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Photos: International travelers make their journey to the U.S. as borders reopen

Families are reunited as the U.S. border opens for the first time since March 2020

Lorena Hernandez hugs her daughter, Oralia Perez, for the first time since March 2020 in El Paso. (Jose Luis Gonzalez/Reuters)
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After 20 months, the U.S. border is once again open. On Monday, the land and air border reopened to international travelers from 33 countries who have proof of vaccination and a recent negative coronavirus test.

Around the world, families, couples and friends boarded planes for the United States to reunite after months of separation. The U.S. travel industry is also preparing for an “onslaught" of visitors, and even American travelers may feel the increase in demand in travel prices.

The border reopening also follows grim milestones that serve as a reminder that the pandemic is not over: More than 5 million people have died globally, and 250 million coronavirus cases have been reported.

But today was a bright spot for travelers. Here are scenes from airports as international visitors made their journey to the United States.

Annabelle Timsit, Rachel Pannett and Lateshia Beachum contributed to this report.

Coronavirus: What you need to know

Where do things stand? See the latest covid numbers in the U.S. and across the world. In the U.S., pandemic trends have shifted and now White people are more likely to die from covid than Black people.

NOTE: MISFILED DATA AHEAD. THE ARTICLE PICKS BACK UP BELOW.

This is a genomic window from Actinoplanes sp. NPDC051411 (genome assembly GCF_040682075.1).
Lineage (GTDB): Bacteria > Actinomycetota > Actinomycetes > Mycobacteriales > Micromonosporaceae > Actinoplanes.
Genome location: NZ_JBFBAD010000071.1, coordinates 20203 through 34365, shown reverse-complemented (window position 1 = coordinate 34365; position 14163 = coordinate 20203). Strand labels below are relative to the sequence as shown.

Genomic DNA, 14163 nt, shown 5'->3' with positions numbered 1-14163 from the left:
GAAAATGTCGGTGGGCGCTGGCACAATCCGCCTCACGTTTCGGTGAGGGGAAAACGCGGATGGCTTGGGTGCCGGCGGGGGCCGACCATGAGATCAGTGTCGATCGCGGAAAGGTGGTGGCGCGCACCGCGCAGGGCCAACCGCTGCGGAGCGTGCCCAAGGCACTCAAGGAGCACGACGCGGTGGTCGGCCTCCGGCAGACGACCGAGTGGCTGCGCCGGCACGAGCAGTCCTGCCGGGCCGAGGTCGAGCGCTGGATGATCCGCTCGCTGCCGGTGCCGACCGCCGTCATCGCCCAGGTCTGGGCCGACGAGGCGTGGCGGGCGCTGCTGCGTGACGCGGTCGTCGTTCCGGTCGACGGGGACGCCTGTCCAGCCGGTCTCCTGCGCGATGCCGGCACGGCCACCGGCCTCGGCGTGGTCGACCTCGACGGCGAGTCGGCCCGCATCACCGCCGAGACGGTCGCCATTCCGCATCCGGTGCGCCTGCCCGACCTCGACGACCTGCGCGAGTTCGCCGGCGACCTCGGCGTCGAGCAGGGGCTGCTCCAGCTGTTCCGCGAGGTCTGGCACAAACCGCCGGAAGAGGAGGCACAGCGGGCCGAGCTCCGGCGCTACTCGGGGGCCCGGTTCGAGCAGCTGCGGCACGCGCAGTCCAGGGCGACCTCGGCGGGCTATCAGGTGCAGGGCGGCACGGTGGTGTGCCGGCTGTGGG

The state of public health: Conservative and libertarian forces have defanged much of the nation’s public health system through legislation and litigation as the world staggers into the fourth year of covid.

Grief and the pandemic: A Washington Post reporter covered the coronavirus — and then endured the death of her mother from covid-19. She offers a window into grief and resilience.

Would we shut down again? What will the United States do the next time a deadly virus comes knocking on the door?

Vaccines: The CDC recommends that everyone age 5 and older get an updated covid booster shot. New federal data shows adults who received the updated shots cut their risk of being hospitalized with covid-19 by 50 percent. Here’s guidance on when you should get the omicron booster and how vaccine efficacy could be affected by your prior infections.

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